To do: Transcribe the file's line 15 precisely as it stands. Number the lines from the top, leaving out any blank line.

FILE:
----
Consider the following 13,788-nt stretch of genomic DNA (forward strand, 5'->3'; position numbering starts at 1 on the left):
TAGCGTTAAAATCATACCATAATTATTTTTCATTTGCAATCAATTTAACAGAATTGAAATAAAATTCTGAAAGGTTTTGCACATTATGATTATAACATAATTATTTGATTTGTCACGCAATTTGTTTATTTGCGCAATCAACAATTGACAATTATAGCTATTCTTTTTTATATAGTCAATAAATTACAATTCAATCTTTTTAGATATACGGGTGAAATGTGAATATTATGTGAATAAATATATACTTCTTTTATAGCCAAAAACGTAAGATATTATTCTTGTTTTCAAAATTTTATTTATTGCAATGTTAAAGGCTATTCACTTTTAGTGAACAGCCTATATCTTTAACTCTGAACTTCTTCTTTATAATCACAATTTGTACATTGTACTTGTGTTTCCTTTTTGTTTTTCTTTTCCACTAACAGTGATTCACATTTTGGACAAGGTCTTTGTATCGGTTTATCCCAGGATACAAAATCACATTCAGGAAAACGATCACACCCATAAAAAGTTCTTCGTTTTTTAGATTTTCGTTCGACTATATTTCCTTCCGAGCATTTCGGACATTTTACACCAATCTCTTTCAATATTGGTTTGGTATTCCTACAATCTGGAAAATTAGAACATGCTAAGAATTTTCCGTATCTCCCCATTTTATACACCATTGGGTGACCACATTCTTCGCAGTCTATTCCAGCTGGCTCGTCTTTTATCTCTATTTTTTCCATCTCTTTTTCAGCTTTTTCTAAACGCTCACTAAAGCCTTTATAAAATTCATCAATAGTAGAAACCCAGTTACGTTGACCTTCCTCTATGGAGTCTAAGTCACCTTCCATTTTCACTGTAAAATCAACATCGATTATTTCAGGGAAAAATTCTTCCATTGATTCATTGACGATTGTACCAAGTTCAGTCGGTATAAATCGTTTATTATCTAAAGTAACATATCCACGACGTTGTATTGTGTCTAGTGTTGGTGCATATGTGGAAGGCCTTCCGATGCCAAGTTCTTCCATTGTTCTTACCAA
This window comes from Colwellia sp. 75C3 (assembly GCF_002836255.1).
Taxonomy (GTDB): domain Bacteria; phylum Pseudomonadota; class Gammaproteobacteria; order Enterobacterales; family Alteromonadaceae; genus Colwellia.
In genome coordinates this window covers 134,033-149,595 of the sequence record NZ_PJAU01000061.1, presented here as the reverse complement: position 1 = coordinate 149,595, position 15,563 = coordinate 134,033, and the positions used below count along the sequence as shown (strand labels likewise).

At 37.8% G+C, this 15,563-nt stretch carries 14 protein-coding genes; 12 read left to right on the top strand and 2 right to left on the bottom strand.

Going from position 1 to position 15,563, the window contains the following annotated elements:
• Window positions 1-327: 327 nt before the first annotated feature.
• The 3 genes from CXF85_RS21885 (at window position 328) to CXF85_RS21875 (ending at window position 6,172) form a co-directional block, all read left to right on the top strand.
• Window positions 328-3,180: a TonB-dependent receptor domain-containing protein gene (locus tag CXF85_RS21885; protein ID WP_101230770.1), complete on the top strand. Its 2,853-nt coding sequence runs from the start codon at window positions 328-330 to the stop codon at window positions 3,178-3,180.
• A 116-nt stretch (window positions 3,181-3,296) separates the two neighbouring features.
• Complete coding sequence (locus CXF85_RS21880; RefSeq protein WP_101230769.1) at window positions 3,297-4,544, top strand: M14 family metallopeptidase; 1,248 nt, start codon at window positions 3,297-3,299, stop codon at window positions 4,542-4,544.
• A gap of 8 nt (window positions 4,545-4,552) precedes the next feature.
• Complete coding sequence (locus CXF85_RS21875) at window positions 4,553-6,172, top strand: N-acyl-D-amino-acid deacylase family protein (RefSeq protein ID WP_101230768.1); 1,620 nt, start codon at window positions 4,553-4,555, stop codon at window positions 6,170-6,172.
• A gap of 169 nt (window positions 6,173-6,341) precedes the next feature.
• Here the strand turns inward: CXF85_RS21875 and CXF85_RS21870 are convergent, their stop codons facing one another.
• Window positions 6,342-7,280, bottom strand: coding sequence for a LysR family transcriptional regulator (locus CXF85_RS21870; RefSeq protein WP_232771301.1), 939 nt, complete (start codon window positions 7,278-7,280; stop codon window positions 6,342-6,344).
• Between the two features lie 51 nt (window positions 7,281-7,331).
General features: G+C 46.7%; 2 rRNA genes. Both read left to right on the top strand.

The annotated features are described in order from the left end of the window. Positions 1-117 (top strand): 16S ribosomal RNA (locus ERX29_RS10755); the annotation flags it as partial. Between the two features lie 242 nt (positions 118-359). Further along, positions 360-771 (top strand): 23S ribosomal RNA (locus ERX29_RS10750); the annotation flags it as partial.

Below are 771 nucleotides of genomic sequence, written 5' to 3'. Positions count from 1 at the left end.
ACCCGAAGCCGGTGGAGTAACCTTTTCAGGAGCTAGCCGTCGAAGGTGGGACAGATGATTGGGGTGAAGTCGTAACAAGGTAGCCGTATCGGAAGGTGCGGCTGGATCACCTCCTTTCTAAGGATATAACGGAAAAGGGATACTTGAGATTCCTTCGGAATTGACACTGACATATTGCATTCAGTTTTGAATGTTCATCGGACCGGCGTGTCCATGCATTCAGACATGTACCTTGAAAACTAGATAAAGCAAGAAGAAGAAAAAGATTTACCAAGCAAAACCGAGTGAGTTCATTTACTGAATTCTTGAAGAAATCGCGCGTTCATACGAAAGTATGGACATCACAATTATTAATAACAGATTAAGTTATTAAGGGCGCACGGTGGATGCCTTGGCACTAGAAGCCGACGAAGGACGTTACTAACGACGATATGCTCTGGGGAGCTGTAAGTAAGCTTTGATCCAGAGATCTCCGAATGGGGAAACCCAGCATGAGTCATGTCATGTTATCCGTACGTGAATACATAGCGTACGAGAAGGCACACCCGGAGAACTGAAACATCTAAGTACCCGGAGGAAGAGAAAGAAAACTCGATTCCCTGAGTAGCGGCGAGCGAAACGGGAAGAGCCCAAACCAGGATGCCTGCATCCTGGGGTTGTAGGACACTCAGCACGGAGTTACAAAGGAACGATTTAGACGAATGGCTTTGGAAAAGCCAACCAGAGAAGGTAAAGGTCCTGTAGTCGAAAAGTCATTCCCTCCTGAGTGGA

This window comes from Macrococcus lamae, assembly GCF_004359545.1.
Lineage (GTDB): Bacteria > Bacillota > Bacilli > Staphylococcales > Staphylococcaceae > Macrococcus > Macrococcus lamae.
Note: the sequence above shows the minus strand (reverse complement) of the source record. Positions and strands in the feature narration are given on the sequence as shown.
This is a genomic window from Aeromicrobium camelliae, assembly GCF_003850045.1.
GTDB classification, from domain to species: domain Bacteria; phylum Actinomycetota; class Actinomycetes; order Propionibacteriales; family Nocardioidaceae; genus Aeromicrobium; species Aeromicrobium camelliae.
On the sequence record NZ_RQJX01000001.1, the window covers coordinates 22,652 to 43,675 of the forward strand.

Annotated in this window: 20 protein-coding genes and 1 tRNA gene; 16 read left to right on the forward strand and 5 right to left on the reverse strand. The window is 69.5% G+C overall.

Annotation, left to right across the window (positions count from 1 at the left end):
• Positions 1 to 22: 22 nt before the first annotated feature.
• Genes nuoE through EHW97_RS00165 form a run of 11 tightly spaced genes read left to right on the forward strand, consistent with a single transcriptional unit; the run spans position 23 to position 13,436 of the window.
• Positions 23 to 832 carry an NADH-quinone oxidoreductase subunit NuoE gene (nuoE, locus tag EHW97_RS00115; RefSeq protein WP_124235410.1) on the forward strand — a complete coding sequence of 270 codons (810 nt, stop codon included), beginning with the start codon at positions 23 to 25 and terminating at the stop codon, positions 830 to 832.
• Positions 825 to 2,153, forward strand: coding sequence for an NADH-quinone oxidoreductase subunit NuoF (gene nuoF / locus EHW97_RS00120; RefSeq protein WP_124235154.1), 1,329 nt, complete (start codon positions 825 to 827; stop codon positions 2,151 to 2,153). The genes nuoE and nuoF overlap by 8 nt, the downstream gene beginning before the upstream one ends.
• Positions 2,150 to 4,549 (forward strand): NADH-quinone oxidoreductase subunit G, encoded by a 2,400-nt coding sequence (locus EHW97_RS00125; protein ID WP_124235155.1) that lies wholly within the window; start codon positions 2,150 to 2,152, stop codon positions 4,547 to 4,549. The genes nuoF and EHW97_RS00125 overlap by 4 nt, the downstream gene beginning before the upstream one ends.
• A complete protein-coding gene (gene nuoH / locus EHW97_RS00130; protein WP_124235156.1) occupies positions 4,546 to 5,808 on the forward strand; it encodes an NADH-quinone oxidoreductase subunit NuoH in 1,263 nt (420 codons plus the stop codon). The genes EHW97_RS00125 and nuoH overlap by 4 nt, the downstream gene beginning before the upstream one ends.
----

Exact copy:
• A gap of 169 nt (window positions 6,173-6,341) precedes the next feature.